Way down we go: a “Turtles All the Way Down” review

John Green’s grand return gets bogged down by a wandering plot that steals attention away from a captivating protagonist.

Announcer: Welcome back to “Another Unpopular Opinion”! Here’s your host, Luke Reynolds!

The official cover for “Turtles All the Way Down”. (Rodrigo Corral/Dutton)

*audience mostly claps and cheers, some boo and shake their heads*

Luke: Thank you, thank you! I’m glad you guys liked the last episode and are sticking around for this series. I hope you enjoy hearing book reviews that oppose the rest of mainstream culture, because you’re at that place. Keep in mind that I’m in no way trying to bash the author or criticize them for writing this book. I’m focused on the book itself and considering/critiquing it on its own. My opinion is my own and no one else’s.

So, who’s heard of John Green?

*almost all of audience raises their hands, some look around, confused*

Luke: Most of you? Great! If you don’t know, people are going to say you’ve been living under a rock. He first started releasing novels back in 2005 with “Looking for Alaska,” has partnered with his brother Hank Green for “Crash Course” and “Vlogbrothers” and skyrocketed to fame thanks to “The Fault in Our Stars.” Most of America loved that book, myself included, but that hasn’t stopped him from acquiring a divisive audience. Some people inhale everything he puts out. Others find him pretentious and unrealistic. Some writers despise his template and yet fall into it anyway. Some just don’t care. I’m not sure where I fall. I guess I’m that weird floater in the middle of all the categories. Back in eighth grade, “TFioS” was my everything. Then I tried “Paper Towns” between freshman and sophomore year and only made it about 50 pages in. I preferred the movie.

I can’t help but listen to both sides of the Green coin. I enjoy “Crash Course” and both of the brothers’ sense of humor. I respect the way Green takes some of his philosophical tangents to make something relatable and eloquent. But I don’t find his writing realistic at all. His teenagers speak like college graduate students or like mini versions of him, and it’s hard to take their flowery language seriously.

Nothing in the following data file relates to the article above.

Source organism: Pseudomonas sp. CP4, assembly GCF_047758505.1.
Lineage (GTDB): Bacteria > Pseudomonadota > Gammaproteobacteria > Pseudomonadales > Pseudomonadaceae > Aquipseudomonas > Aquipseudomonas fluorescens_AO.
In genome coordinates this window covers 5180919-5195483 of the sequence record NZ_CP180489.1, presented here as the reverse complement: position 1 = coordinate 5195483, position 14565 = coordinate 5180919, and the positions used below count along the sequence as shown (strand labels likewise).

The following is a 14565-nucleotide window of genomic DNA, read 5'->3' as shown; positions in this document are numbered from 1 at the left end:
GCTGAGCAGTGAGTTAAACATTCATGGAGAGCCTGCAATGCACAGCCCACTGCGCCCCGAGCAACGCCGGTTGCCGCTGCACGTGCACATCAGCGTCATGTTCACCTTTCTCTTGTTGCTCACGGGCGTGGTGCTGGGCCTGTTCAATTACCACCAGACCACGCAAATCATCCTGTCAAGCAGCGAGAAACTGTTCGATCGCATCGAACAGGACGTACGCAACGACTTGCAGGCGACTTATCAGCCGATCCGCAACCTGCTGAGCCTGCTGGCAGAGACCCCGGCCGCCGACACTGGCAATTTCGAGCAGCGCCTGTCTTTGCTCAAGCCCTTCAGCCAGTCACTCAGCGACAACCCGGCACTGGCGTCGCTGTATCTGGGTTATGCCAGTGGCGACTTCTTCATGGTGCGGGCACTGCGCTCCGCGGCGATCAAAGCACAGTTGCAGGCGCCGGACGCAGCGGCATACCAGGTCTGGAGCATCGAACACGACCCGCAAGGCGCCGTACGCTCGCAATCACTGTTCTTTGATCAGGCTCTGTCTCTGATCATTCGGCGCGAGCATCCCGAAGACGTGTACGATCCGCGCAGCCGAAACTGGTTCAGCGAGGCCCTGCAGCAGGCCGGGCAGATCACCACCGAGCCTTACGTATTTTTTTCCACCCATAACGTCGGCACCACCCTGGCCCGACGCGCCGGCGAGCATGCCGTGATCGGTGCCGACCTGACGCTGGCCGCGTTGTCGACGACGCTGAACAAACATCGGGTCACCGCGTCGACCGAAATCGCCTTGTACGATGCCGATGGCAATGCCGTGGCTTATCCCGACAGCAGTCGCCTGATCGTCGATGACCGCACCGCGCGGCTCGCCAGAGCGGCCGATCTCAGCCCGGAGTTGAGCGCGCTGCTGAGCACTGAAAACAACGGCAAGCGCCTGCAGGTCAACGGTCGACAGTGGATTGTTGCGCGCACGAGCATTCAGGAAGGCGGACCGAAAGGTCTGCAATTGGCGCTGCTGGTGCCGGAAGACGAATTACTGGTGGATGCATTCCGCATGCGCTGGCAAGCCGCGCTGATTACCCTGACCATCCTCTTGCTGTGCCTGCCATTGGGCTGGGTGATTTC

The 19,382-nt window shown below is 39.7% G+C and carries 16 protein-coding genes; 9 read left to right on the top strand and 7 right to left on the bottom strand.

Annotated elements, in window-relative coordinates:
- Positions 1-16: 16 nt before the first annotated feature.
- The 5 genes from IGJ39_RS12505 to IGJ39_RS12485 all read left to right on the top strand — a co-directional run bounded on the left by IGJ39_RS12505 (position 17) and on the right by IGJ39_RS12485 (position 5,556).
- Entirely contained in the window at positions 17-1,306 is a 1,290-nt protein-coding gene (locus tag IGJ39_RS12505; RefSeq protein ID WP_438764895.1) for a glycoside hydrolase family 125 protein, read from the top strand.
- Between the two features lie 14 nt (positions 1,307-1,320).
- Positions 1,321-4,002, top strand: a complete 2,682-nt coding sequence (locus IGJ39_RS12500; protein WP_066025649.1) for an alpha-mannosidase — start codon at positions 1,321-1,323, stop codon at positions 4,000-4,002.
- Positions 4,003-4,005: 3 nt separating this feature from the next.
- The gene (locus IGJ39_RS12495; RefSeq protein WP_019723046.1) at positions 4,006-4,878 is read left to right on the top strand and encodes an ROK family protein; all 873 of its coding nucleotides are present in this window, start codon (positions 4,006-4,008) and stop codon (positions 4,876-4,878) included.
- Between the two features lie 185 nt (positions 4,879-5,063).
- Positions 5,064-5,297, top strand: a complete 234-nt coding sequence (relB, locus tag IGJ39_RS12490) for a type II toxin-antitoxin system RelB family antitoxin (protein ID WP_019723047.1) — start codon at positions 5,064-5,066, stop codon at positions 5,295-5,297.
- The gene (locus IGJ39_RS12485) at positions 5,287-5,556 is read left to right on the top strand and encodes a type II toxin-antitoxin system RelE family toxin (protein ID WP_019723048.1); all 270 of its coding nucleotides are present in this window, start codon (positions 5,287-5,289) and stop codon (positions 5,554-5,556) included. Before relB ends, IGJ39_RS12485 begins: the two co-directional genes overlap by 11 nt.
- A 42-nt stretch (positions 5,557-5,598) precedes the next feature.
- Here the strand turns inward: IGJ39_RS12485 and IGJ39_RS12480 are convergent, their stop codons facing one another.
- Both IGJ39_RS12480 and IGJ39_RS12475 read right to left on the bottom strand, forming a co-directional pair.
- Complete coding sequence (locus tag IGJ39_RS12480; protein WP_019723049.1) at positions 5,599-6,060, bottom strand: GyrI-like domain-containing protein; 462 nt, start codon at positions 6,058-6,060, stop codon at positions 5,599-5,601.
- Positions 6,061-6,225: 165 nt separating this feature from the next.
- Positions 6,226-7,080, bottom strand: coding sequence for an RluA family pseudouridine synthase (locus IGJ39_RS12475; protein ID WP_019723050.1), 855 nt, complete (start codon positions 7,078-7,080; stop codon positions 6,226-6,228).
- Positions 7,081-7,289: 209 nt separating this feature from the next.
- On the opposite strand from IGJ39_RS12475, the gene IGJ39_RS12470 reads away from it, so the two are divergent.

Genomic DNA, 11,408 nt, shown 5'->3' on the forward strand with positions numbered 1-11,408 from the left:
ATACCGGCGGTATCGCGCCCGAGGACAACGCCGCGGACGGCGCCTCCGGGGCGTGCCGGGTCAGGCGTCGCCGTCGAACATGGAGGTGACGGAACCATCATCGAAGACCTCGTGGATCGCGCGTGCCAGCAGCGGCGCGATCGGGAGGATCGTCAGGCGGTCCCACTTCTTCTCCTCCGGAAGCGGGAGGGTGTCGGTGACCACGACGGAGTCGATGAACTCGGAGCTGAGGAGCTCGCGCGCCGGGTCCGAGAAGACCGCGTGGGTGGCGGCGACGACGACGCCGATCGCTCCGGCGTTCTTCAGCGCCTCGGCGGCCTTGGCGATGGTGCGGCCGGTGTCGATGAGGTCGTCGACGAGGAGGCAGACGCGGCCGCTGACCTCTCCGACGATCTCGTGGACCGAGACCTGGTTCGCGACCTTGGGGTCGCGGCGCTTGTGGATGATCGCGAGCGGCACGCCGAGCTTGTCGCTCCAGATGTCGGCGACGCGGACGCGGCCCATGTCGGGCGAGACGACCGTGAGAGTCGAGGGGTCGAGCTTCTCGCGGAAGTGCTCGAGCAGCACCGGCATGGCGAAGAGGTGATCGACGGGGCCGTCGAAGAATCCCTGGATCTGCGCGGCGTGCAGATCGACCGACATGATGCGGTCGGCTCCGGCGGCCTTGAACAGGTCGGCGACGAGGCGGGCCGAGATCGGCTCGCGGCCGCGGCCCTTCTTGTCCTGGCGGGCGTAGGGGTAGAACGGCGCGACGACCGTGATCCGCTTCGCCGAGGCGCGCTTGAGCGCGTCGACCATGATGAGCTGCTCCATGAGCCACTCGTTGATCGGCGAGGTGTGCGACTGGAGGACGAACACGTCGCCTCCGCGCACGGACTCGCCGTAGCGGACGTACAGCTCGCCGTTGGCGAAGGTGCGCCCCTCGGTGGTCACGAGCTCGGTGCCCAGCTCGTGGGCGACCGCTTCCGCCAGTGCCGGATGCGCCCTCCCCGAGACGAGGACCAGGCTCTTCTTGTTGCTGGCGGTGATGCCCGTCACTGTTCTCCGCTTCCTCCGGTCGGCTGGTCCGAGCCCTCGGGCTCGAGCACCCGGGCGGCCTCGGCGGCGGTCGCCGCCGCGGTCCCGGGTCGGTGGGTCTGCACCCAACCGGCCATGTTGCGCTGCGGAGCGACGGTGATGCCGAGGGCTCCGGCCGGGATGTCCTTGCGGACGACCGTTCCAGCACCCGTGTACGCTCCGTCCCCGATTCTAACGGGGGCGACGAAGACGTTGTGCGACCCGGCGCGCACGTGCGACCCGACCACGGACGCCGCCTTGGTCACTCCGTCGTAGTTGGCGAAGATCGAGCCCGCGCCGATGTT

A portrait of author John Green. (Marina Waters)

But it’s been five years since we last saw John Green. The synopsis for “Turtles All the Way Down” sounded interesting, the personal touches were promising and I appreciated the connection the title had to the cover art of the downward spiral. With high expectations, I started reading in the hopes I’d finally be able to reconnect with this author that has been a part of mainstream YA culture for a long time.

Well, I tried. I’m really hoping the Green super-fans don’t eat me alive for not liking what they’re going to call a masterpiece. I just didn’t find this all that good. The first third was pretty engaging, and then the book does this weird quasi-plot resolution thing and decides to wander. Instead of getting a gripping story about a girl struggling with her anxiety, OCD and hypochondriasis and trying to break through the waves of her conscious, all I got was this strange mash-up of romance, mystery and the aforementioned mental illness examination. Those didn’t work together, and the pretentious writing didn’t help matters. Overall, this was another disappointing read from John Green.

*girl with short brown hair stands up, wearing an “Okay? Okay” shirt and an offended look while she types furiously on her cell phone*

John Green Fangirl: How dare you! I rated this five stars on Goodreads before it came out knowing it would be amazing, and it was! You’re just a jealous hater! You’ll never be on John Green’s level! #TFIOS #HazelandAugustus4ever #IWannaBeaManicPixieDreamGirl #-


*security guard appears as John Green Fangirl is still rattling off hashtags and escorts her out*

Luke: All right, should I start with the negatives again?

Random Man: *BLOOP* YEAH!

Luke: Hey, watch your language! There are children here.

*a mother shoots him a look while covering her son’s ears*

Random Man: Oh, sorry.

Luke: Thank you.